Never satisfied with my photos...

dcb83

TPF Noob!
Joined
Aug 5, 2010
Messages
15
Reaction score
0
I've been shooting photos for about 6 months now. I have a pretty good understanding of the technical aspects. Whenever I review my photos on my computer they look so dull and ordinary.They have a point and shoot look to them. I visit flickr often and look at ppl's photos there and I just don't understand what I'm doing wrong. Others shoot photos of the simplest things and their shots look fantastic. How do I get that extra spark in my photos? Is it all in photoshop editing? can anyone recommend a processing routine?
 
Almost all of it is in the creativity you possess when taking a photo.
This means controlling lighting, exposure, and subject composition.

Throw some pictures in here so we can see and help you out.
 
You also have to learn post processing. Ideally you should get everything right in the camera, but there are many post processing techniques ( like the super bright saturated look ) or HDR, that many people just assume is some magical settings the photographer is using, but its not. As SHMNE said, post some photos of yours and then maybe post a few links to some flickr shots that you are not understanding how to get.
 
A new idea going around is that it takes about 10,000 hours to become "good at" almost any craft,trade,sport,or hobby. Six months is barely enough time to get past the newbie stage...you are comparing yourself and your work against people who have been shooting for as long as maybe a year, to perhaps 30 to 40 years!

From little acorns,mighty oaks grow. But, not overnight!
 
I'm with shmne. Post some pics, receive some critiques and carry on.
 
If it's wrong to shoot 200 frames and keep 1 I don't want to be right.
 
One thing that will make your images pop a little more is adjusting the levels in post processing. Proper level adjusting really makes a big difference in clarity and makes the image a bit more contrasty. I'd guess that 80% - 90% of my shots get the levels adjusted on them (which may very well be a condemnation on my shooting) and they look much better for it.

Another useful tool is unsharp mask. A touch of USM goes a long way.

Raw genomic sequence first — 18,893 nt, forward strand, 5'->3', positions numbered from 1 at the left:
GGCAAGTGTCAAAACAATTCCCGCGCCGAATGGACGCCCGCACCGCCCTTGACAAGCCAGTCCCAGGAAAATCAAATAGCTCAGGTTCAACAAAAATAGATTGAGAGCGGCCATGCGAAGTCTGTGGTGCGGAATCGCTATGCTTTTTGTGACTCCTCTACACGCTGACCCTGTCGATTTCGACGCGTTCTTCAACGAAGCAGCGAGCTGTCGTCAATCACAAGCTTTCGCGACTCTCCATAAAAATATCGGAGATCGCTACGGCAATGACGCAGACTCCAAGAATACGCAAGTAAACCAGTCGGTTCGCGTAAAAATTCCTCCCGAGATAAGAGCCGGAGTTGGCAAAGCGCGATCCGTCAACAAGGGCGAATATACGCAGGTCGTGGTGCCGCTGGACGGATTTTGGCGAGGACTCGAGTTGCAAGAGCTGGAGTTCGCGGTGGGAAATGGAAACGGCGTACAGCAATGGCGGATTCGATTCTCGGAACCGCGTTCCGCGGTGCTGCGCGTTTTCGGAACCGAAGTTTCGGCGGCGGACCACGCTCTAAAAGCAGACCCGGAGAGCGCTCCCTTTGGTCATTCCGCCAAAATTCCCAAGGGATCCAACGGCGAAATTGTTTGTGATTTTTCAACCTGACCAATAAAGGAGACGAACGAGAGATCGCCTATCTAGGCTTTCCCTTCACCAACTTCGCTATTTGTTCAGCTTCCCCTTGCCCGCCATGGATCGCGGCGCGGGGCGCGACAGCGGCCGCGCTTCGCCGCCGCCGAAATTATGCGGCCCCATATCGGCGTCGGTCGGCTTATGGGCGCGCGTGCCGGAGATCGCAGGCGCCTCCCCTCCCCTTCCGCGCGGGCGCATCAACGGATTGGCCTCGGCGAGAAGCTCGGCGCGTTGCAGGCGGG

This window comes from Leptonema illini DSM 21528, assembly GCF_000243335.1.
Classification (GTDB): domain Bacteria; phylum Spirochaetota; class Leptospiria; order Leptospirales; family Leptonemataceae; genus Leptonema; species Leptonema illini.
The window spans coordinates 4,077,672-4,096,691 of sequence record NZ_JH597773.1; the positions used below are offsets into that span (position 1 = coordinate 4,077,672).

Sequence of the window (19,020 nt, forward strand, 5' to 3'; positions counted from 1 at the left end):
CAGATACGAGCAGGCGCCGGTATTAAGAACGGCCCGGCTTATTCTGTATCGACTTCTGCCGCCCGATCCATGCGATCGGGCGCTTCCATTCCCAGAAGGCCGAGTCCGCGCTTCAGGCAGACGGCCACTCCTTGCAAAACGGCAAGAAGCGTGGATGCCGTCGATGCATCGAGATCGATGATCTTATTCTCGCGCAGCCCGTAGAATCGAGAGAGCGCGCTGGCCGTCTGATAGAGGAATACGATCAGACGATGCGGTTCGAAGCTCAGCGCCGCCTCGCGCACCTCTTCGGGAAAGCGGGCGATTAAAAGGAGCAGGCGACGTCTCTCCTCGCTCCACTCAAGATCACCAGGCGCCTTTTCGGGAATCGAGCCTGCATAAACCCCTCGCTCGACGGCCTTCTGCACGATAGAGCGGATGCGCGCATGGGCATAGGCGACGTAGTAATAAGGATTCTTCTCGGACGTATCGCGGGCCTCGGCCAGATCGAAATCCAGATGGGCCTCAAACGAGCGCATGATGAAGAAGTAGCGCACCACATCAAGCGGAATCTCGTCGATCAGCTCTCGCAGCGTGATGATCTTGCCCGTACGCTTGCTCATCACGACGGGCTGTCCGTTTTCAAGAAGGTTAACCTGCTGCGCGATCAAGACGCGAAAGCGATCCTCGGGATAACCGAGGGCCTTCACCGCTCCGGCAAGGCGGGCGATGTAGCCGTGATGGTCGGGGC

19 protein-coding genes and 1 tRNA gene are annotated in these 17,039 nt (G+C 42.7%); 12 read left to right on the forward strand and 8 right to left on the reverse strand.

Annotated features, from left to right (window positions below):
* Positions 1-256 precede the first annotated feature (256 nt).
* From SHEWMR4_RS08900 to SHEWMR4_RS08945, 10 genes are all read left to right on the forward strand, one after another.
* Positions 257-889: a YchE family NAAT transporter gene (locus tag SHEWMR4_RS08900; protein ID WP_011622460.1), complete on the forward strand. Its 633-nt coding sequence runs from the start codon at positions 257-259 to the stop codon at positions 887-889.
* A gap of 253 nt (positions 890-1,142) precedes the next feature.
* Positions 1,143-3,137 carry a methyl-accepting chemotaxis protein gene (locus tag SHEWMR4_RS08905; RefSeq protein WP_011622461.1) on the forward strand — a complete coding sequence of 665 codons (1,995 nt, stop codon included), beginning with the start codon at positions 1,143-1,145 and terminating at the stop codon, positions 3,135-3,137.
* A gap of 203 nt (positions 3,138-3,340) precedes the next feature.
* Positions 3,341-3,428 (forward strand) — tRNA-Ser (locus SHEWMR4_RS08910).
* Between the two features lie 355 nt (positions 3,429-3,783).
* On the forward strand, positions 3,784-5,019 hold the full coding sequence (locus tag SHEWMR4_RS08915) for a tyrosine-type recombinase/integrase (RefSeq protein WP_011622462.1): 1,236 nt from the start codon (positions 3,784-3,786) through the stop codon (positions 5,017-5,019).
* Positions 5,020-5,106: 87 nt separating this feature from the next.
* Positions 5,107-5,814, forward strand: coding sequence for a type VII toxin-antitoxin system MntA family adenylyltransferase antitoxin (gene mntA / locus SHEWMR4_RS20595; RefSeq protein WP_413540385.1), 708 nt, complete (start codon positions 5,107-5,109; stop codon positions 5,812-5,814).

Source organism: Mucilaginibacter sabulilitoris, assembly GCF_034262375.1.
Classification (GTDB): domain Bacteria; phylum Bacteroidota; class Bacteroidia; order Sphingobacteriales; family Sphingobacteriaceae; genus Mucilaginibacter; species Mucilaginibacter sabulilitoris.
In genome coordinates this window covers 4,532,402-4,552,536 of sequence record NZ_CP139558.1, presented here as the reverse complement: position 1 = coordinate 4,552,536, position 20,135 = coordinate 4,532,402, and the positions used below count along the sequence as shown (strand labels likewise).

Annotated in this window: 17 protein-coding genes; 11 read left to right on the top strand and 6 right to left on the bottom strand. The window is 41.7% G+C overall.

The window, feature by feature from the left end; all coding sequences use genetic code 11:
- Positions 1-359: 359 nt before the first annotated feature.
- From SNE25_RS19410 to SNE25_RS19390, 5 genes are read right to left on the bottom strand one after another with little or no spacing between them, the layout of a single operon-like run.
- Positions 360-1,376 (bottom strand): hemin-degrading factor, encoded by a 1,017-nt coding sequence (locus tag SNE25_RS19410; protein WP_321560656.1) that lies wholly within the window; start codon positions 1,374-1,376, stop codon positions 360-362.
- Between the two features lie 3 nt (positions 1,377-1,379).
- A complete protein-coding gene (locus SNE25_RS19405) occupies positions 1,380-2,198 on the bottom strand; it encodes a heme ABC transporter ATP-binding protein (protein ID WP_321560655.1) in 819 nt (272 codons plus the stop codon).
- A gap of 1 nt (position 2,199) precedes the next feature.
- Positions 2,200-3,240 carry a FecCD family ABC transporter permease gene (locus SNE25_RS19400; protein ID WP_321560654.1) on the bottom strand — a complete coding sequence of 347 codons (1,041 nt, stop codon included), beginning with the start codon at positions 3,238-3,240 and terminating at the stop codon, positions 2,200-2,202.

Btw, you can get older versions of PS Elements pretty cheaply and it seems to do a pretty good job for me. It has both a good level adjusting tool and USM.
 
IMG_0567 | Flickr - Photo Sharing!
1/100 2.0 Canon 35mm Prime

IMG_0896 | Flickr - Photo Sharing!
1/50 20 Canon 35mm Prime

I didn't do any editing to these. Just cropped a little.
I played around with the other photos posted on flickr.

I like the one with the bike, maybe a hair underexposed but I am on the laptop so I could be wrong. The scooter shot could probably use a slightly faster shutter speed in my opinion, but not terrible. Many shots that you see online as I stated, have been post processed to death, and also many of them are staged shots with off camera lighting being used. You will learn all of this stuff if you keep shooting. Don't get discouraged, just dive in deeper and learn all you can.
 
From a composition pov the one with the bike is nice. It's creative and has a good atmosphere. Like the above, the ones you see on flickr have been post processed to death. I mean I could take a point and shoot camera, take a picture of a girl sitting in a cafe then post process it to the point where the original is unrecognisable and flickr would go mad.
 
your examples on flickr are definitely much better than i expected from the tone of your post.
 
IMG_0567 | Flickr - Photo Sharing!
1/100 2.0 Canon 35mm Prime

IMG_0896 | Flickr - Photo Sharing!
1/50 20 Canon 35mm Prime

I didn't do any editing to these. Just cropped a little.
I played around with the other photos posted on flickr.

I think this is a good time for you to start exploring how to Post Process your photos.

Knowing the basic such as how to ..
Sharpening
Level/Curve
Saturation


There are a lot of tutorial out there that talks about post processing.
i.e.
Juza Nature Photography
Go down to Section that said "Nature Photography: Post Processing"


Every photos is processed when you look at them in your computer even if it is just straight out from the camera. Your camera did all the process for you. In your camera, did you notice that you may have a choice of selecting different processing technique by the camera? In my Canon, it is called Picture Style, it has "Standard", "Portrait", "Landscape" .... All those different styles were different post process of the photos (JPEG) such as sharpening, level, contrast etc..

Why let the camera decide how to process a photo for you instead of you make the decision based on each photo?
 
I've been shooting photos for about 6 months now. I have a pretty good understanding of the technical aspects. Whenever I review my photos on my computer they look so dull and ordinary.They have a point and shoot look to them. I visit flickr often and look at ppl's photos there and I just don't understand what I'm doing wrong. Others shoot photos of the simplest things and their shots look fantastic. How do I get that extra spark in my photos? Is it all in photoshop editing? can anyone recommend a processing routine?
Everything you see is post-processed. Gimp works well enough for me. It's free, too.
 
You haven't selected 'Edit preferences' in your profile. I took the liberty of doing a quick edit of one of the photo's you linked to illustrate the importance of managing light in your photos.

Let me know if you would prefer I delete the edit I did.

4865061084_fb42a6b21c_b.jpg
 

Most reactions

Back
Top